Wednesday's heartbreaking walk-off loss at the hands of Seattle's Kyle Seager led to plenty of attention about Bo Porter going with Josh Fields in the ninth inning. It was Fields' third day in a row on the mound and he managed to get only one out before surrendering Seager's three-run bomb.
But in defense of Fields, that home run should've tied the game or even only brought the Mariners closer. Instead, the Astros managed only three runs off Seattle starter Chris Young who struggled with his command all afternoon. Houston was 1-for-8 with runners in scoring position and left nine guys on the base paths.
The Astros are now 1-14 when scoring three runs or less. And if you don't want to do the math, they are 6-1 when scoring four or more.
Porter's club is currently slashing a horrid .200/.270/.357. The Astros are not going to hit .200 for the 2014 season. The phrase that has been used commonly is that the Astros will "regress to the mean", meaning Houston will eventually end up somewhere back closer to the league average.
Yesterday, Grantland's Jonah Keri chronicled the slump that the entire league seems to be mired in. The current league average is .248. If that would hold for the entire season, which is unlikely, it would be the lowest since 1971.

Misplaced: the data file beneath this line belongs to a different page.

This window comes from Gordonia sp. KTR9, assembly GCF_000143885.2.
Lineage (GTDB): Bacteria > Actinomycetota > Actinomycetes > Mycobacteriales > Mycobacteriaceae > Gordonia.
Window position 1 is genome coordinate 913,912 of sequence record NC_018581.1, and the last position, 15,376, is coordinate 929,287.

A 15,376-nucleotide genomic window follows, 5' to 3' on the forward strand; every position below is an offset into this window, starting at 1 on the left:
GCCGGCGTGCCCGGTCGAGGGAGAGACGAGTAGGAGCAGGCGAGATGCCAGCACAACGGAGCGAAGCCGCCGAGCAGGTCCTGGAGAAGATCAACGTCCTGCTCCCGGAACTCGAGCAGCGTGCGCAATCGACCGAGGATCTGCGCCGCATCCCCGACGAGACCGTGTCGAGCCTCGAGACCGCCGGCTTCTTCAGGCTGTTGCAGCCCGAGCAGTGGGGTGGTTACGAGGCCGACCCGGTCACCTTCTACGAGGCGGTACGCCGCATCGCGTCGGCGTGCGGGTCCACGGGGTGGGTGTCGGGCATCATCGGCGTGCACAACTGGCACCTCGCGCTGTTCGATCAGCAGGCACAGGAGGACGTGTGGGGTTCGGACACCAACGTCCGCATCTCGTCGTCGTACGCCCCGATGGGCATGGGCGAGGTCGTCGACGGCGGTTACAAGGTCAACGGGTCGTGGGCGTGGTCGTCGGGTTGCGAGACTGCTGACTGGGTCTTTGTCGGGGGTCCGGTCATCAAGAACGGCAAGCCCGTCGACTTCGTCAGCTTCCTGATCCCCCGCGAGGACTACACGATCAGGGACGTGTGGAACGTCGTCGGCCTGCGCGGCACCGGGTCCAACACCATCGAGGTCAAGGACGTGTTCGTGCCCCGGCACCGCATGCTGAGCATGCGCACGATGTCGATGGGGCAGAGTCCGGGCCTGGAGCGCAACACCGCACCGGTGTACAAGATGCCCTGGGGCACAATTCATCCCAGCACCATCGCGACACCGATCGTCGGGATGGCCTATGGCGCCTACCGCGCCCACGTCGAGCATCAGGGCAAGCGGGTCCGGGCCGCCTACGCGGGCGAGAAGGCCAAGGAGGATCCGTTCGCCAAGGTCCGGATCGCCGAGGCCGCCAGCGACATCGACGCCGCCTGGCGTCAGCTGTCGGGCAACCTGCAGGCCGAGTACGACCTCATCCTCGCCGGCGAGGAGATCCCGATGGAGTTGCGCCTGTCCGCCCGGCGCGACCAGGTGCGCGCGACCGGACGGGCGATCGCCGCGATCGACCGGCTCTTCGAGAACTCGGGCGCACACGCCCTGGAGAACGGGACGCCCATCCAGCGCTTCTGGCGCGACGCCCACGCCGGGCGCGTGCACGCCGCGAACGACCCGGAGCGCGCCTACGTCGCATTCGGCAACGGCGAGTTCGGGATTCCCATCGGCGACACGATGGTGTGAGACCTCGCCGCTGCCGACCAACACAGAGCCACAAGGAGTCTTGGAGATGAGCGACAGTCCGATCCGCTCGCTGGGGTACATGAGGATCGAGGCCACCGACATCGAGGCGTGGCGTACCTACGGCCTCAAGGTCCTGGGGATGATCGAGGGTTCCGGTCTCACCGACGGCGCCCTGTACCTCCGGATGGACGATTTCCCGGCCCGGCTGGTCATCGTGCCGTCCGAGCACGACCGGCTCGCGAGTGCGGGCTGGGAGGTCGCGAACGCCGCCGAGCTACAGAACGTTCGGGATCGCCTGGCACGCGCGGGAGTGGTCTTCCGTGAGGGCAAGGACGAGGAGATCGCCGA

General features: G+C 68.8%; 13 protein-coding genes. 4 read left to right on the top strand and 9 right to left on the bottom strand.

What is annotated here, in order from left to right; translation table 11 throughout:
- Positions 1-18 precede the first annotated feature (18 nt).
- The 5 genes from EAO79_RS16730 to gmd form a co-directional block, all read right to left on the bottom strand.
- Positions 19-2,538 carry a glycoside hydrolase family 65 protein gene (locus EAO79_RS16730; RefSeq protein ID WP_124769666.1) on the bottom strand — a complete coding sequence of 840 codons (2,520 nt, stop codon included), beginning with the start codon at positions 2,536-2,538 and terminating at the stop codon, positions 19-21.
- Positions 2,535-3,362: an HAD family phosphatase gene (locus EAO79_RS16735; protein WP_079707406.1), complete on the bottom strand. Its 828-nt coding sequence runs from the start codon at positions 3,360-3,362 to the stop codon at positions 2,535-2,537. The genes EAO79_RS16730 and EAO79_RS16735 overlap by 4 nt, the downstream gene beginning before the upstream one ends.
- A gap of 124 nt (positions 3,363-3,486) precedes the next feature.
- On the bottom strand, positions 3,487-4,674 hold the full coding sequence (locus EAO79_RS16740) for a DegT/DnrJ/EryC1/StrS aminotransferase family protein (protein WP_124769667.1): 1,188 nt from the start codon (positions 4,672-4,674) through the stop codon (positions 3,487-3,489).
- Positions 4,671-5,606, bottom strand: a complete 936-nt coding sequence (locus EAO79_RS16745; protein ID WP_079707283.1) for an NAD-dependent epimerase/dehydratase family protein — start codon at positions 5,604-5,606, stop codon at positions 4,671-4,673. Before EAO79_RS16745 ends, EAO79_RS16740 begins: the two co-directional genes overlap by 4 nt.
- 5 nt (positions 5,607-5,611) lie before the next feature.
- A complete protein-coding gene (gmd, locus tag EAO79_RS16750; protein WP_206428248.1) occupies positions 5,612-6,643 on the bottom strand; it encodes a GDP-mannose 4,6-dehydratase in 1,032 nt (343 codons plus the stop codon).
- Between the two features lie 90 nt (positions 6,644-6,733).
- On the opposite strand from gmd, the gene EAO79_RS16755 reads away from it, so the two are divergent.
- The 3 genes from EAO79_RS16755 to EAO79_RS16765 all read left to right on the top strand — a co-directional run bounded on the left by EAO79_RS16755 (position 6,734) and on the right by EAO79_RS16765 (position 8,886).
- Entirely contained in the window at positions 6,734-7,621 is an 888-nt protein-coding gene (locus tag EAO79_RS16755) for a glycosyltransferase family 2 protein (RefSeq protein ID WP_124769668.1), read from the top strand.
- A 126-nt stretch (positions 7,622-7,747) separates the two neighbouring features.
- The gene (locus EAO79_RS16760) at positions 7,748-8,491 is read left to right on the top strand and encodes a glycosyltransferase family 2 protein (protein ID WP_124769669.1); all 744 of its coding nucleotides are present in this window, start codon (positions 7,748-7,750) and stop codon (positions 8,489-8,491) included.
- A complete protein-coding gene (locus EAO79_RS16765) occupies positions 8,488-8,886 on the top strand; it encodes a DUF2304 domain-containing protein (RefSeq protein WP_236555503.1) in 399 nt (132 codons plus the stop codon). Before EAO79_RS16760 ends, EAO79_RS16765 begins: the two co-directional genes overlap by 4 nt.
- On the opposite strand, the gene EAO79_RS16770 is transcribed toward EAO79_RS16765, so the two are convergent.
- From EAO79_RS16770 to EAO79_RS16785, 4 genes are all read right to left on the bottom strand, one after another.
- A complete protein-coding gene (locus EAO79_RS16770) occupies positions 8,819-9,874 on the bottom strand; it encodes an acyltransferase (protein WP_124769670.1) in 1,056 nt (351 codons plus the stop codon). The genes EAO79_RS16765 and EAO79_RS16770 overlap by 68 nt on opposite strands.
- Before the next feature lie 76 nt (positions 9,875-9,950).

Keri points to increased strikeout totals and defensive shifts, an area Houston is leading the charge in, as the reasons for the lack of hitter success.
Now back to the Astros. They will start to have more success with the bats, especially since they currently carry an MLB-worst .233 batting average on balls in play.
The Astros could reasonably get back to a .240 average like they had in 2013, which was 13 points less than the league average. But it appears that even .240 will be difficult since a third of the teams in the league aren't over that mark. The regression back to the mean will happen, but that mean is much lower than it has been in a long time.
Houston is going to need to learn how win close, low-scoring games. So far, they've been horrible at it.